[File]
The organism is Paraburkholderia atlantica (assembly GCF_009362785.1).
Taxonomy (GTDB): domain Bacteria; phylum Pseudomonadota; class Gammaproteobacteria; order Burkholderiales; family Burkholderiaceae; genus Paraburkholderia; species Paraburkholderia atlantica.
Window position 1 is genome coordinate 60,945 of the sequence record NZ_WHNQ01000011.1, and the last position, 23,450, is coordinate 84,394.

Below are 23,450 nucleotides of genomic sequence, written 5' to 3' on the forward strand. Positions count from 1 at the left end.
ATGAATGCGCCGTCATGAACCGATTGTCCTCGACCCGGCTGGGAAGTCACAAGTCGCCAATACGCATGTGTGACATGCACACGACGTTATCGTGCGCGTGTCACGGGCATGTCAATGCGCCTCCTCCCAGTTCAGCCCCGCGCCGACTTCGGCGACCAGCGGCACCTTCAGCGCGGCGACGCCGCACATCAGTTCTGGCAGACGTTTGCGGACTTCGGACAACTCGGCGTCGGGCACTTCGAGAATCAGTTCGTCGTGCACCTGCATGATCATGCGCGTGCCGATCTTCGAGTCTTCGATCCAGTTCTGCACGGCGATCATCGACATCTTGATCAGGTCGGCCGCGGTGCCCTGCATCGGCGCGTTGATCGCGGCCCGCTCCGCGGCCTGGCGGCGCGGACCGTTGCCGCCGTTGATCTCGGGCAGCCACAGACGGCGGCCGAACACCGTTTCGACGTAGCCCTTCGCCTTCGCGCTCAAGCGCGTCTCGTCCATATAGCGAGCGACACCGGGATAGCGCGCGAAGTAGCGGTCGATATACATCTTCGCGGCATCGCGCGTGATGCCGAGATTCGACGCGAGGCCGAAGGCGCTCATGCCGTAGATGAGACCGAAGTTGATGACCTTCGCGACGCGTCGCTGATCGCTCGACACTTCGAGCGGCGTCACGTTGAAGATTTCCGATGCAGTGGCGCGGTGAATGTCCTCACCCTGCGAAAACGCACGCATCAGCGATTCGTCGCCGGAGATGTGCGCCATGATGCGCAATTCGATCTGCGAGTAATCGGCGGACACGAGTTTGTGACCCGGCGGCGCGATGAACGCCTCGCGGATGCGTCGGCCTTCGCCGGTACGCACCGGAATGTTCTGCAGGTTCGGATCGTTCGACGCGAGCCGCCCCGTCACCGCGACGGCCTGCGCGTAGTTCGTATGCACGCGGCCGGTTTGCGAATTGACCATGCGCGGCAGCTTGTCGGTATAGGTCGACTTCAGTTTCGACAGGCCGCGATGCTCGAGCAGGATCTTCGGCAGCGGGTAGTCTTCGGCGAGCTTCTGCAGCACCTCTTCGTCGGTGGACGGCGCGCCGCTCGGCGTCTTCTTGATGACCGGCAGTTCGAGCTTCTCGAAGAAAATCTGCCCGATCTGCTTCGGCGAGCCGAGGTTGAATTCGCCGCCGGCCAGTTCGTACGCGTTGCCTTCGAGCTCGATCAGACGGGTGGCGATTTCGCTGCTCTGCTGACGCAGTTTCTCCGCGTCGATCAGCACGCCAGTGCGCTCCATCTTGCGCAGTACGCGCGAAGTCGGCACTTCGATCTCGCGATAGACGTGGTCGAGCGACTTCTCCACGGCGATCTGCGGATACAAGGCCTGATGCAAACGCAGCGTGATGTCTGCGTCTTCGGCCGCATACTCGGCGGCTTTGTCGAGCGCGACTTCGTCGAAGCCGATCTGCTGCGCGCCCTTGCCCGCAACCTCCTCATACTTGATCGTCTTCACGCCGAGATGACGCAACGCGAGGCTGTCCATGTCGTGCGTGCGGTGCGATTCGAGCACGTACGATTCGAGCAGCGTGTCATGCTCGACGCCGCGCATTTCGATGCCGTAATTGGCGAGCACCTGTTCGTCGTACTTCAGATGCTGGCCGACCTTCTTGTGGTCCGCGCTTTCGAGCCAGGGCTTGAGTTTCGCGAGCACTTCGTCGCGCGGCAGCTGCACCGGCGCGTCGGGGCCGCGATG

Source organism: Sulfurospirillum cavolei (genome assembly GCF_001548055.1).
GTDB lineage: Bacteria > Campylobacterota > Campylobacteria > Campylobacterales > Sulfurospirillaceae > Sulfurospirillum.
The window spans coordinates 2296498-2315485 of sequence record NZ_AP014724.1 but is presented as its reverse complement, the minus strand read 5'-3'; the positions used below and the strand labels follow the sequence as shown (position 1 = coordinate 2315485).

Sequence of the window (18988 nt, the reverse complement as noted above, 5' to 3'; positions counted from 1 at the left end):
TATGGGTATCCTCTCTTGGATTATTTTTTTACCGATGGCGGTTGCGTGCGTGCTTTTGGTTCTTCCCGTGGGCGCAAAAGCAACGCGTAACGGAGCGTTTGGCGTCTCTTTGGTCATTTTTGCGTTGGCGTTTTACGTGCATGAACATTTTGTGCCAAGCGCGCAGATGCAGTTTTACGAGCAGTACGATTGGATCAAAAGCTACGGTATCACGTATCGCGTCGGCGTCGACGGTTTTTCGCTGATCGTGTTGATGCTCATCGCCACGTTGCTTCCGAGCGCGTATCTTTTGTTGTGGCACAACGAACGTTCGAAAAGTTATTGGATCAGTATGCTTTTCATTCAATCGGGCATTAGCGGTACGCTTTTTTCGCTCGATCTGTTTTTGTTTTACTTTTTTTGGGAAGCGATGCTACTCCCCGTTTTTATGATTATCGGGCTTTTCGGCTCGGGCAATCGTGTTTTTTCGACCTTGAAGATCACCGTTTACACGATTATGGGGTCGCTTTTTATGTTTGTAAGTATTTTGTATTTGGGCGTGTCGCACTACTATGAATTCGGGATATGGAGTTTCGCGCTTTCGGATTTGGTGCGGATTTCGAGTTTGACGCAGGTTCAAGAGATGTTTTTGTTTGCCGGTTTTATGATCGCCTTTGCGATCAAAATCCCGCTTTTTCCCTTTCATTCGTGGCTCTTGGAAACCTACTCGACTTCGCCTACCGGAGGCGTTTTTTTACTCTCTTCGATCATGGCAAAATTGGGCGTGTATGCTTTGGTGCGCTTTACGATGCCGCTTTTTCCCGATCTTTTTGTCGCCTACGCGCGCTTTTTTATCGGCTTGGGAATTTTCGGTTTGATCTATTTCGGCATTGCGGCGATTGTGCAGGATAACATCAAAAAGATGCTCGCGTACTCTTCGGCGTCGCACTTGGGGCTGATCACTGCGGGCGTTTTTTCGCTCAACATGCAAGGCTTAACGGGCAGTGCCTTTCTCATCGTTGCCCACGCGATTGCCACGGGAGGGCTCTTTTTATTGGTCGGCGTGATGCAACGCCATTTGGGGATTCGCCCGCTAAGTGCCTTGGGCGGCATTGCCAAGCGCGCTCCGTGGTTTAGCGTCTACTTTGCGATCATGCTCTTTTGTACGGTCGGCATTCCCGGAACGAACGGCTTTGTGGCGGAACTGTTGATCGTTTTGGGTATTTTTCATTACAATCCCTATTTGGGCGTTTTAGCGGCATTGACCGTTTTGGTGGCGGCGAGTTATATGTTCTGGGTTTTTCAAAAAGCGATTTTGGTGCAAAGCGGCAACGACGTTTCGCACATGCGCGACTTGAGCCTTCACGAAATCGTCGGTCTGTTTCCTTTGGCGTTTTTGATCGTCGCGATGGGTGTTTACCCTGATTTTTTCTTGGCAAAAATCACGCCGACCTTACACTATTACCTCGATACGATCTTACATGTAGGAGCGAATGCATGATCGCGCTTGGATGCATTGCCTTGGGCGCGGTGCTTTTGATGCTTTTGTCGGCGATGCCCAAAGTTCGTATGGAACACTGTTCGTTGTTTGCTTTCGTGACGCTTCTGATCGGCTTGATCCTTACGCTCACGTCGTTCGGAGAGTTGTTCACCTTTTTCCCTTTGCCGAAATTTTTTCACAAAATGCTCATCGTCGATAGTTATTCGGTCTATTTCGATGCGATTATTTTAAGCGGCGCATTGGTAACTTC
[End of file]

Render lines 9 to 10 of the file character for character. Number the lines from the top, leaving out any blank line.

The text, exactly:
Sequence of the window (18988 nt, the reverse complement as noted above, 5' to 3'; positions counted from 1 at the left end):
TATGGGTATCCTCTCTTGGATTATTTTTTTACCGATGGCGGTTGCGTGCGTGCTTTTGGTTCTTCCCGTGGGCGCAAAAGCAACGCGTAACGGAGCGTTTGGCGTCTCTTTGGTCATTTTTGCGTTGGCGTTTTACGTGCATGAACATTTTGTGCCAAGCGCGCAGATGCAGTTTTACGAGCAGTACGATTGGATCAAAAGCTACGGTATCACGTATCGCGTCGGCGTCGACGGTTTTTCGCTGATCGTGTTGATGCTCATCGCCACGTTGCTTCCGAGCGCGTATCTTTTGTTGTGGCACAACGAACGTTCGAAAAGTTATTGGATCAGTATGCTTTTCATTCAATCGGGCATTAGCGGTACGCTTTTTTCGCTCGATCTGTTTTTGTTTTACTTTTTTTGGGAAGCGATGCTACTCCCCGTTTTTATGATTATCGGGCTTTTCGGCTCGGGCAATCGTGTTTTTTCGACCTTGAAGATCACCGTTTACACGATTATGGGGTCGCTTTTTATGTTTGTAAGTATTTTGTATTTGGGCGTGTCGCACTACTATGAATTCGGGATATGGAGTTTCGCGCTTTCGGATTTGGTGCGGATTTCGAGTTTGACGCAGGTTCAAGAGATGTTTTTGTTTGCCGGTTTTATGATCGCCTTTGCGATCAAAATCCCGCTTTTTCCCTTTCATTCGTGGCTCTTGGAAACCTACTCGACTTCGCCTACCGGAGGCGTTTTTTTACTCTCTTCGATCATGGCAAAATTGGGCGTGTATGCTTTGGTGCGCTTTACGATGCCGCTTTTTCCCGATCTTTTTGTCGCCTACGCGCGCTTTTTTATCGGCTTGGGAATTTTCGGTTTGATCTATTTCGGCATTGCGGCGATTGTGCAGGATAACATCAAAAAGATGCTCGCGTACTCTTCGGCGTCGCACTTGGGGCTGATCACTGCGGGCGTTTTTTCGCTCAACATGCAAGGCTTAACGGGCAGTGCCTTTCTCATCGTTGCCCACGCGATTGCCACGGGAGGGCTCTTTTTATTGGTCGGCGTGATGCAACGCCATTTGGGGATTCGCCCGCTAAGTGCCTTGGGCGGCATTGCCAAGCGCGCTCCGTGGTTTAGCGTCTACTTTGCGATCATGCTCTTTTGTACGGTCGGCATTCCCGGAACGAACGGCTTTGTGGCGGAACTGTTGATCGTTTTGGGTATTTTTCATTACAATCCCTATTTGGGCGTTTTAGCGGCATTGACCGTTTTGGTGGCGGCGAGTTATATGTTCTGGGTTTTTCAAAAAGCGATTTTGGTGCAAAGCGGCAACGACGTTTCGCACATGCGCGACTTGAGCCTTCACGAAATCGTCGGTCTGTTTCCTTTGGCGTTTTTGATCGTCGCGATGGGTGTTTACCCTGATTTTTTCTTGGCAAAAATCACGCCGACCTTACACTATTACCTCGATACGATCTTACATGTAGGAGCGAATGCATGATCGCGCTTGGATGCATTGCCTTGGGCGCGGTGCTTTTGATGCTTTTGTCGGCGATGCCCAAAGTTCGTATGGAACACTGTTCGTTGTTTGCTTTCGTGACGCTTCTGATCGGCTTGATCCTTACGCTCACGTCGTTCGGAGAGTTGTTCACCTTTTTCCCTTTGCCGAAATTTTTTCACAAAATGCTCATCGTCGATAGTTATTCGGTCTATTTCGATGCGATTATTTTAAGCGGCGCATTGGTAACTTC